Inflation remained a key theme for the global financial system in the year 2022, and it continues to illude the central banks across economies.

Due to Covid 19 pandemic, the global economy came to a standstill. Other than essential services, all other services were closed, which affected the businesses as well as individuals in terms of earnings and wages, respectively. Due to the Covid pandemic, there was a disruption in the supply chain. This affected a wider range of products. Manufacturing companies faced difficulty in sourcing raw materials, components and workers to keep up with demand. In addition, transport challenges mounted, including a backup of shipping traffic in some ports and a shortage of truckers to haul freight over long distances.

There was an unprecedented impact of the pandemic which led to a deep recession across the globe, resulting in the contraction of the global economy by 4.3 percent in 2020. To contain the impact of the pandemic and help support the growth recovery, Central Banks and National Governments across the globe embarked on a path of easy monetary policy and expansionary fiscal policy, which resulted in a condition of surplus liquidity and historic low levels of interest rates in the global financial system. In view of the same, most of the governments, under their emergency policies, gave financial support to businesses and individuals to weather pandemic-related economic challenges.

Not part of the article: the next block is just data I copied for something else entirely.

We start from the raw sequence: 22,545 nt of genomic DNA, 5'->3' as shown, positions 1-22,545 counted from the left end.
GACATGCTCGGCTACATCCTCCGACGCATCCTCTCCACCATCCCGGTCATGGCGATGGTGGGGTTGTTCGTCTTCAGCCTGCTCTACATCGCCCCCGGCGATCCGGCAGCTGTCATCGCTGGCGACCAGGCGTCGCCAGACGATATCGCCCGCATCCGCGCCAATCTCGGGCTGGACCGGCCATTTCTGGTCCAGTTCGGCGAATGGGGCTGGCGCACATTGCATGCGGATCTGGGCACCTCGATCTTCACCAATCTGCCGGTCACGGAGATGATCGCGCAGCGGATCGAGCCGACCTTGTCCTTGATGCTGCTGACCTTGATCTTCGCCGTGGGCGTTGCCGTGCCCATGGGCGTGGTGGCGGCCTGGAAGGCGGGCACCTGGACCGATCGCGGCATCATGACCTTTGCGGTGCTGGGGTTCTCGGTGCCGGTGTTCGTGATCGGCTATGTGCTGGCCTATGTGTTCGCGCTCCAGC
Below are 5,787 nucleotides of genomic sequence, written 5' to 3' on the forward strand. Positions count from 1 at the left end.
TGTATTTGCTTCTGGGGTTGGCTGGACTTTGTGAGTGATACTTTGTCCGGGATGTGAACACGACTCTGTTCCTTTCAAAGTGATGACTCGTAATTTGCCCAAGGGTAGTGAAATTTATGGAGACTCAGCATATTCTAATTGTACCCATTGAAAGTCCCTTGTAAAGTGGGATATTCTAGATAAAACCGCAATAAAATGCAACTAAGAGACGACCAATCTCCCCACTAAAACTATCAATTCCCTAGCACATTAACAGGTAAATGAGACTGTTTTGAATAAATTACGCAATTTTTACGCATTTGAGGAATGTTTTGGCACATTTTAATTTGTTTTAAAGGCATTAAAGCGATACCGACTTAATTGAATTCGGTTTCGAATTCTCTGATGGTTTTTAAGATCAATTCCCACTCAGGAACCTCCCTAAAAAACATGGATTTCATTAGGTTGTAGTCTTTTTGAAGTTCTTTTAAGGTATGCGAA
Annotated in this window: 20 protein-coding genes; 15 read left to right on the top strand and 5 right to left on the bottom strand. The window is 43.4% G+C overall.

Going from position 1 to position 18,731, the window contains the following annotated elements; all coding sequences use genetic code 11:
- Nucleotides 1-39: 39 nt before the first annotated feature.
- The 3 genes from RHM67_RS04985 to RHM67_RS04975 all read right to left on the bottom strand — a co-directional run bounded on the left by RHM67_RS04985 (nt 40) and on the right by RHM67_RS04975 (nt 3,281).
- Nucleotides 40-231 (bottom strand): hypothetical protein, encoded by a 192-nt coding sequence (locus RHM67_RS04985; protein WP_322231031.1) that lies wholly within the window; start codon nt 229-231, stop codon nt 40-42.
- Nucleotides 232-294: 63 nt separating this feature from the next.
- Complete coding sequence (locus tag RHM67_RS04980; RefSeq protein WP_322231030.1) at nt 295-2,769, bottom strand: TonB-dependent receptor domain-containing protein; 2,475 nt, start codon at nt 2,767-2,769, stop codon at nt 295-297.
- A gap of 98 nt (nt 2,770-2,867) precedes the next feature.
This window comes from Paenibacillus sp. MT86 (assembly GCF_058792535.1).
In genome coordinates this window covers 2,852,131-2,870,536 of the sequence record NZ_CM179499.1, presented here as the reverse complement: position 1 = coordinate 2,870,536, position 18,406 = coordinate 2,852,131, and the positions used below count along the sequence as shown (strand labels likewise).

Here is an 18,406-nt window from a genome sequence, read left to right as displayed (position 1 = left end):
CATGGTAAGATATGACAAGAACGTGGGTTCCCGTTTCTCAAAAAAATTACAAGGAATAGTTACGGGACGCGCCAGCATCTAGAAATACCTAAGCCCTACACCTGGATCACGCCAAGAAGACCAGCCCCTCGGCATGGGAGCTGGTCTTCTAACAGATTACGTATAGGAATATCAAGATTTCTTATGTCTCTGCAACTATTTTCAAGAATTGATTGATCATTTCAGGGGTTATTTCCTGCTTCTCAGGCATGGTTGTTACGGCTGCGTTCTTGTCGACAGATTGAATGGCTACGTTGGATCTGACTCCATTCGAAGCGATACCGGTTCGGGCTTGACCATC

Households’ savings improved due to procrastination of consumption coupled with the support of these policies. Consumers who were unable to spend money on services and leisure activities such as eating out, visiting clubs or gyms, travel, party and wedding expenses, etc started to spend after the normalisation of Covid on these items, including cars, houses and accessories. This resulted in a surge in demand in specific segments of the economy, leading to outpacing supply. These pandemic-related supply disruptions and limited production resulted in a scarce supply of desired goods.

Post Covid when pent-up demand came, supported by surplus liquidity and easy finance, inflation started peaking. This led to a dramatic surge in inflation to multi-year highs all over the world from the second half of the calendar year 2021, as economies recovered from the impact of the pandemic and saw a rapid rise in consumer demand as industries struggled to normalise operations amid labour shortages. The supply disruptions following an escalation of the Russia-Ukraine war protracted shortages of critical inputs to industries, and a surge in commodity prices further fuelled the inflationary pressures.
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